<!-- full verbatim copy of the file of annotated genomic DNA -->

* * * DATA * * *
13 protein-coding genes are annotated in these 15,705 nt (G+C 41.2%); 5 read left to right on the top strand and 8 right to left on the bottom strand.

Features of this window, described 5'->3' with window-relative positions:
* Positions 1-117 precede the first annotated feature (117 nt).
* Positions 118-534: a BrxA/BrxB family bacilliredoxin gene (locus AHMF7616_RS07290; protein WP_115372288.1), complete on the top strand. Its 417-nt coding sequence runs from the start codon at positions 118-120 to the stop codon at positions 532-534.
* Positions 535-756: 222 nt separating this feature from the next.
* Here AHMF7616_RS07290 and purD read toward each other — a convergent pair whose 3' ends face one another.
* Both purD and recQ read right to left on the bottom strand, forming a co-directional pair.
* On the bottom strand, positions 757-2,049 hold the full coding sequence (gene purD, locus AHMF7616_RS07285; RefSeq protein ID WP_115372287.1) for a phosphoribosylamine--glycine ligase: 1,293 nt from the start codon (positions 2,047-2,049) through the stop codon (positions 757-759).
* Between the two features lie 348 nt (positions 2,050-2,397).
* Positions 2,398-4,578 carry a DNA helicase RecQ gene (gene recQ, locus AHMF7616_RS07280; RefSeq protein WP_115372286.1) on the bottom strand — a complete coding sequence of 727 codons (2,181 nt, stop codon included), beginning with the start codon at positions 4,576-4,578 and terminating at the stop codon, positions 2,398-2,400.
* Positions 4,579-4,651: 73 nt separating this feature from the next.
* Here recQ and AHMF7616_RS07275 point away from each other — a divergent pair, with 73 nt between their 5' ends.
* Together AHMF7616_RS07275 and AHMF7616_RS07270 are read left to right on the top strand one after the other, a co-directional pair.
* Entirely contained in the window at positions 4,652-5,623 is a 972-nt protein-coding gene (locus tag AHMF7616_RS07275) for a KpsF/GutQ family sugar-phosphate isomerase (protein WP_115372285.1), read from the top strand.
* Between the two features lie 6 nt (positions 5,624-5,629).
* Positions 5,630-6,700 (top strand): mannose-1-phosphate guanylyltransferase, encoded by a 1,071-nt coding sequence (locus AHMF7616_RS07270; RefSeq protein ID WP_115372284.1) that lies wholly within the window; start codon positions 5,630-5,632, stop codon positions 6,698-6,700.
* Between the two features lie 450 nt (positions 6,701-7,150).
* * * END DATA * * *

13 protein-coding genes are annotated in these 15,705 nt (G+C 41.2%); 5 read left to right on the top strand and 8 right to left on the bottom strand.

Features of this window, described 5'->3' with window-relative positions:
* Positions 1-117 precede the first annotated feature (117 nt).
* Positions 118-534: a BrxA/BrxB family bacilliredoxin gene (locus AHMF7616_RS07290; protein WP_115372288.1), complete on the top strand. Its 417-nt coding sequence runs from the start codon at positions 118-120 to the stop codon at positions 532-534.
* Positions 535-756: 222 nt separating this feature from the next.
* Here AHMF7616_RS07290 and purD read toward each other — a convergent pair whose 3' ends face one another.
* Both purD and recQ read right to left on the bottom strand, forming a co-directional pair.
* On the bottom strand, positions 757-2,049 hold the full coding sequence (gene purD, locus AHMF7616_RS07285; RefSeq protein ID WP_115372287.1) for a phosphoribosylamine--glycine ligase: 1,293 nt from the start codon (positions 2,047-2,049) through the stop codon (positions 757-759).
* Between the two features lie 348 nt (positions 2,050-2,397).
* Positions 2,398-4,578 carry a DNA helicase RecQ gene (gene recQ, locus AHMF7616_RS07280; RefSeq protein WP_115372286.1) on the bottom strand — a complete coding sequence of 727 codons (2,181 nt, stop codon included), beginning with the start codon at positions 4,576-4,578 and terminating at the stop codon, positions 2,398-2,400.
* Positions 4,579-4,651: 73 nt separating this feature from the next.
* Here recQ and AHMF7616_RS07275 point away from each other — a divergent pair, with 73 nt between their 5' ends.
* Together AHMF7616_RS07275 and AHMF7616_RS07270 are read left to right on the top strand one after the other, a co-directional pair.
* Entirely contained in the window at positions 4,652-5,623 is a 972-nt protein-coding gene (locus tag AHMF7616_RS07275) for a KpsF/GutQ family sugar-phosphate isomerase (protein WP_115372285.1), read from the top strand.
* Between the two features lie 6 nt (positions 5,624-5,629).
* Positions 5,630-6,700 (top strand): mannose-1-phosphate guanylyltransferase, encoded by a 1,071-nt coding sequence (locus AHMF7616_RS07270; RefSeq protein ID WP_115372284.1) that lies wholly within the window; start codon positions 5,630-5,632, stop codon positions 6,698-6,700.
* Between the two features lie 450 nt (positions 6,701-7,150).